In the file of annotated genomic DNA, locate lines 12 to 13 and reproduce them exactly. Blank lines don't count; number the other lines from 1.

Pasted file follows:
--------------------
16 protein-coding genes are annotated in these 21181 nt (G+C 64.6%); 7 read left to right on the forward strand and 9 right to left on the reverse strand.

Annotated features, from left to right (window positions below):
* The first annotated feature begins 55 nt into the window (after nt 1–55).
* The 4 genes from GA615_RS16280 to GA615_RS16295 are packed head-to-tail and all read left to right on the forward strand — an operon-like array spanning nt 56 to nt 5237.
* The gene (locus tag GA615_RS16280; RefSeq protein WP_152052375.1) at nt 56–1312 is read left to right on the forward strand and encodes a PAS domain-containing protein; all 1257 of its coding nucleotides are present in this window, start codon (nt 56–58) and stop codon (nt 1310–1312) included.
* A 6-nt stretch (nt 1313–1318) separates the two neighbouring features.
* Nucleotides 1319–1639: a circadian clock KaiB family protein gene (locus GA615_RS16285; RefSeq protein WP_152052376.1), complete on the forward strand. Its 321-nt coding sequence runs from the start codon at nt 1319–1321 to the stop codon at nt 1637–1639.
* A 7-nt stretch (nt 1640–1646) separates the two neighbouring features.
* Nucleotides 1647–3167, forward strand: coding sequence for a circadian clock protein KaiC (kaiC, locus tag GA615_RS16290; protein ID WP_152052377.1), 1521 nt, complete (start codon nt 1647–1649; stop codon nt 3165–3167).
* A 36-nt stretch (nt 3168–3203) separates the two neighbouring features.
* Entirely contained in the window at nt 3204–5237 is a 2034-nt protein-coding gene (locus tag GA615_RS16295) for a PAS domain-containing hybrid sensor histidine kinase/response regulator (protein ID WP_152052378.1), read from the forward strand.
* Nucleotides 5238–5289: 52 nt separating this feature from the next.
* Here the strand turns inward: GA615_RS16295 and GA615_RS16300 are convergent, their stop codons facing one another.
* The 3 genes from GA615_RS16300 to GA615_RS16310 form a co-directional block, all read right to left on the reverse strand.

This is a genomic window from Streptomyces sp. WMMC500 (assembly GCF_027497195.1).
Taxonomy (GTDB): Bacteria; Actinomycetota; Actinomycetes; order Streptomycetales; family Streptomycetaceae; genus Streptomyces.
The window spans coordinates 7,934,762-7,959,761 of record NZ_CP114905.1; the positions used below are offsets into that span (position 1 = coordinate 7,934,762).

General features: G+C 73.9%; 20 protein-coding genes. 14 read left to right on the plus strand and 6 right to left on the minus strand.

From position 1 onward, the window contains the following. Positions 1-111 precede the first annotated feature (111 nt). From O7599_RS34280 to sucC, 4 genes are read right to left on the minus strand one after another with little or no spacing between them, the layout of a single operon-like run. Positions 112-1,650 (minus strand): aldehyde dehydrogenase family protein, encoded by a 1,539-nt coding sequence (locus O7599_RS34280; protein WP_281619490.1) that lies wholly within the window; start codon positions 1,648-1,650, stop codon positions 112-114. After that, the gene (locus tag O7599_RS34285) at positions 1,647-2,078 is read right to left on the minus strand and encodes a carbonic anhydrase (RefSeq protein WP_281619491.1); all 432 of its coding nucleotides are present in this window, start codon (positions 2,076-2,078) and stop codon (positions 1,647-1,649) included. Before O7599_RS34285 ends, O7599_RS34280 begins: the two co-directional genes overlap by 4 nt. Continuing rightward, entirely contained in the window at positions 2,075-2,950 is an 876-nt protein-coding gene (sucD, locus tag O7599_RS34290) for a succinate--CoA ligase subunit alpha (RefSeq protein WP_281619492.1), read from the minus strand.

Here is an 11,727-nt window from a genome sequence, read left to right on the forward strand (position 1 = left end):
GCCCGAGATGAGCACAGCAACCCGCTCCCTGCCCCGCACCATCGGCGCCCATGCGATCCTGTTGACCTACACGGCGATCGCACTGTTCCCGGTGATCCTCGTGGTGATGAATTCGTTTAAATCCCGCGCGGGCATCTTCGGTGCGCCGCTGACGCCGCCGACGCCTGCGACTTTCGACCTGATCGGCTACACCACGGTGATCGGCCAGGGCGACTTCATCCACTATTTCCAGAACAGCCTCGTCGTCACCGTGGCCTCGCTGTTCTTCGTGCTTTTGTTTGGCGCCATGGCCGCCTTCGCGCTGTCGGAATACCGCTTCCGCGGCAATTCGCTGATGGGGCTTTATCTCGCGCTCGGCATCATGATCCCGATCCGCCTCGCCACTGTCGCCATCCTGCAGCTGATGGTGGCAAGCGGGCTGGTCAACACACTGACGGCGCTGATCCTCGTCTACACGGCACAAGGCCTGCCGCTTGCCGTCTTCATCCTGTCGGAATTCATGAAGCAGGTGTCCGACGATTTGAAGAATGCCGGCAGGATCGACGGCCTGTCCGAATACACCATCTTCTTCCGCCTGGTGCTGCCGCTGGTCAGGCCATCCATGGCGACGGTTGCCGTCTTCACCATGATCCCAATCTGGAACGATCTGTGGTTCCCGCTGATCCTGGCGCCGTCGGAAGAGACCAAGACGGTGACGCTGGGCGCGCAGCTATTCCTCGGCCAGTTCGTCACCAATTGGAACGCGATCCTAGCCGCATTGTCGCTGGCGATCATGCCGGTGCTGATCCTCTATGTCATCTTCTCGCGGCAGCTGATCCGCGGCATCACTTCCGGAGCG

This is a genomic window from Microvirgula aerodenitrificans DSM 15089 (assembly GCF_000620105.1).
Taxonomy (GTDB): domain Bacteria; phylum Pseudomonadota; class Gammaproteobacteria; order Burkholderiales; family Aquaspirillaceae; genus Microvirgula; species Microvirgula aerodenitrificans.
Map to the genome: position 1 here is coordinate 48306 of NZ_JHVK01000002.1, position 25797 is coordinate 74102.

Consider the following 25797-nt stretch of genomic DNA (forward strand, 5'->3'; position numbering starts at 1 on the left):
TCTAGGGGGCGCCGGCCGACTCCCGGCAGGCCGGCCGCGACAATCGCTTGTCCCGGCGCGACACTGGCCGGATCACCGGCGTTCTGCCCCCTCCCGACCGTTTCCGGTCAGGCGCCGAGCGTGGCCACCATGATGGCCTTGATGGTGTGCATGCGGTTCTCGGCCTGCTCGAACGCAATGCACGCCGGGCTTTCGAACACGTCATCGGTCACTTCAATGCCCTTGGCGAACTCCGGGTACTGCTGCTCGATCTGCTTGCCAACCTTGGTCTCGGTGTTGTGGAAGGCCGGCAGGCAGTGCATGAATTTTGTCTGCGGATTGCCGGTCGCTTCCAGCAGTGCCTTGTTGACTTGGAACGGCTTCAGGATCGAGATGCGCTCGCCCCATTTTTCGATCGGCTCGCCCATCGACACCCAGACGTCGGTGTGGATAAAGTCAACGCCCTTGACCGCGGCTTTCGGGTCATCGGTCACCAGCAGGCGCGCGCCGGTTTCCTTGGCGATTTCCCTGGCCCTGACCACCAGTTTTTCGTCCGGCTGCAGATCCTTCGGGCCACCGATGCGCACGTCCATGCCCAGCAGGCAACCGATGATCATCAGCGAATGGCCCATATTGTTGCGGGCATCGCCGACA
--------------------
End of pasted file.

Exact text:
* Nucleotides 5238–5289: 52 nt separating this feature from the next.
* Here the strand turns inward: GA615_RS16295 and GA615_RS16300 are convergent, their stop codons facing one another.